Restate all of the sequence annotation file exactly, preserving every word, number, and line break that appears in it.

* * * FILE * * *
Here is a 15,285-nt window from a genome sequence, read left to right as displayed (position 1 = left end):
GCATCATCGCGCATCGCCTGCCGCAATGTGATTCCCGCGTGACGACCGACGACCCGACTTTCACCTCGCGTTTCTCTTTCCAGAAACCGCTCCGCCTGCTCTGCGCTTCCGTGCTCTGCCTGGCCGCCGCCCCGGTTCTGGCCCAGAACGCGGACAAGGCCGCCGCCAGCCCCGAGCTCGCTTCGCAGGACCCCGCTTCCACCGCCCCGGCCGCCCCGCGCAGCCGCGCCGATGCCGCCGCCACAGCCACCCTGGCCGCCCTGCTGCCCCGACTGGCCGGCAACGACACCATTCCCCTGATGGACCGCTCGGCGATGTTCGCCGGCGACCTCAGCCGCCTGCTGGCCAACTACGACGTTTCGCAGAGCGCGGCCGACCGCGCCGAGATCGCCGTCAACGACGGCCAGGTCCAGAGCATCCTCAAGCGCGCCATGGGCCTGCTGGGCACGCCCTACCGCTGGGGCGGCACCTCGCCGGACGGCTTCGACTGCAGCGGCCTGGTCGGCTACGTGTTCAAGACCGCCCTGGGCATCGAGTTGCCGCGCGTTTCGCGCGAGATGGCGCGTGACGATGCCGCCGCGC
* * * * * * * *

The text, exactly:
Here is a 15,285-nt window from a genome sequence, read left to right as displayed (position 1 = left end):
GCATCATCGCGCATCGCCTGCCGCAATGTGATTCCCGCGTGACGACCGACGACCCGACTTTCACCTCGCGTTTCTCTTTCCAGAAACCGCTCCGCCTGCTCTGCGCTTCCGTGCTCTGCCTGGCCGCCGCCCCGGTTCTGGCCCAGAACGCGGACAAGGCCGCCGCCAGCCCCGAGCTCGCTTCGCAGGACCCCGCTTCCACCGCCCCGGCCGCCCCGCGCAGCCGCGCCGATGCCGCCGCCACAGCCACCCTGGCCGCCCTGCTGCCCCGACTGGCCGGCAACGACACCATTCCCCTGATGGACCGCTCGGCGATGTTCGCCGGCGACCTCAGCCGCCTGCTGGCCAACTACGACGTTTCGCAGAGCGCGGCCGACCGCGCCGAGATCGCCGTCAACGACGGCCAGGTCCAGAGCATCCTCAAGCGCGCCATGGGCCTGCTGGGCACGCCCTACCGCTGGGGCGGCACCTCGCCGGACGGCTTCGACTGCAGCGGCCTGGTCGGCTACGTGTTCAAGACCGCCCTGGGCATCGAGTTGCCGCGCGTTTCGCGCGAGATGGCGCGTGACGATGCCGCCGCGC